Oklahoma’s two U.S. senators, James Lankford and Jim Inhofe, were not among the eight Republicans who voted with Democrats to limit President Donald Trump’s war powers in Iran.
“This resolution calls on the president to ‘terminate the use of United States Armed Forces for hostilities’ against Iran,” Inhofe said in a floor speech. “But there are no hostilities against Iran. There is no war with Iran. A resolution calling for the termination of hostilities against California would have the exact same effect.
“Practically speaking, this vote will do nothing. It’s nonsense. But we should be very concerned about the symbolic effect this vote will have,” Inhofe said. “This will send a very damaging signal to Iran. The Iranians will interpret a vote in favor of this resolution as tying the president’s hands. And that will lead Iran to believe, once again, that it can get away with anything.”
“The vote in the Senate today was not about declaring war or preventing a war with Iran, it was about the clear authority that any president of the United States has to defend the people of our nation from the threats of a declared terrorist organization,” Lankford said in a press release.
Democrats and some Republicans were upset that Trump ordered an airstrike against a top Iranian official without consulting congressional leaders. More generally, some members have sought to limit presidents’ ability to wage war, especially in the Middle East, without the consent of Congress.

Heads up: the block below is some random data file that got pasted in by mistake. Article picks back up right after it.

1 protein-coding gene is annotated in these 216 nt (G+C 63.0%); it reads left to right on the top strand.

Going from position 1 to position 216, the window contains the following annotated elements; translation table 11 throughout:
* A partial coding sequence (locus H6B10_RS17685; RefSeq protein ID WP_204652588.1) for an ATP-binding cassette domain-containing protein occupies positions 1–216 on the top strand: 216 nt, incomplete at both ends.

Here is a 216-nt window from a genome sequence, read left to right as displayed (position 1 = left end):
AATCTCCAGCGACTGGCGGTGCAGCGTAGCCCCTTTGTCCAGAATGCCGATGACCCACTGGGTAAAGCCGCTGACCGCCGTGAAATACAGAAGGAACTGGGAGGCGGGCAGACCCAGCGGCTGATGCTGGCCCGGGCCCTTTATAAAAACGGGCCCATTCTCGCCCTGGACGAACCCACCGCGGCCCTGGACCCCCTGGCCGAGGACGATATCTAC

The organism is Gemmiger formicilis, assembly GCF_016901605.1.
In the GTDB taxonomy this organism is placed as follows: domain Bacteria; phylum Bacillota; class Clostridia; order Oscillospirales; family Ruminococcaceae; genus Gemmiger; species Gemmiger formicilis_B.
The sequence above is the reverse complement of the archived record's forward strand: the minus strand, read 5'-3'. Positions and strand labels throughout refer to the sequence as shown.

Oklahoma history: Lankford made a lengthy floor presentation on more than a dozen black Oklahomans, including Tulsans Hannibal Johnson and Lester Shaw.
Much of the speech centered around Ada Sipuel Fisher, whose lawsuit desegregated the University of Oklahoma law school and was a precursor for Brown v. Board of Education.
“In our state ... February is not just another month,” Lankford said. “We understand what black history really means because we are living it with legacy leaders.”
Legacy continues: One Inhofe protege is poised to replace another as the chief of staff to a third former Inhofe aide who now heads the Environmental Protection Agency, the Washington Post reported.
Mandy Gunasekara, best known to the public for supplying Inhofe with a snowball on the floor of the Senate in 2015, will replace current chief of staff Ryan Jackson who is leaving EPA next week.
Jackson and EPA Administrator Andrew Wheeler previously worked for Inhofe. Jackson, Wheeler and Gunasekara also all worked for former EPA Administrator and Oklahoma Attorney General Scott Pruitt.
Block grants: Fifth District Congresswoman Kendra Horn, the state’s only Democratic member of Congress, denounced the Medicaid block grant program Republican Gov. Kevin Stitt says he wants to mold into SoonerCare 2.0.
“The answer to solving our state’s health care crisis is straightforward: We must expand Medicaid,” Horn said during a brief floor speech. “By not expanding Medicaid, Oklahoma has lost out on $1 billion a year. ... Expanding Medicaid in Oklahoma would extend health insurance to 200,000 Oklahomans who do not currently have insurance. It’s the right choice for our state.”
Odds and ends: Horn was the only member of the Oklahoma delegation who voted to extend the deadline for ratification of the Equal Rights Amendment. Congressmen Kevin Hern, Frank Lucas and Tom Cole opposed the measure, while 2nd District Congressman Markwayne Mullin did not vote. Cole was among the House sponsors of a measure that would qualify National Guard and Reserve service members for the same hazardous duty pay received by their regular Armed Services comrades. ... Inhofe was recognized for a perfect voting record as measured by the Family Research Council, the conservative advocacy organization run by Oklahoma native Tony Perkins.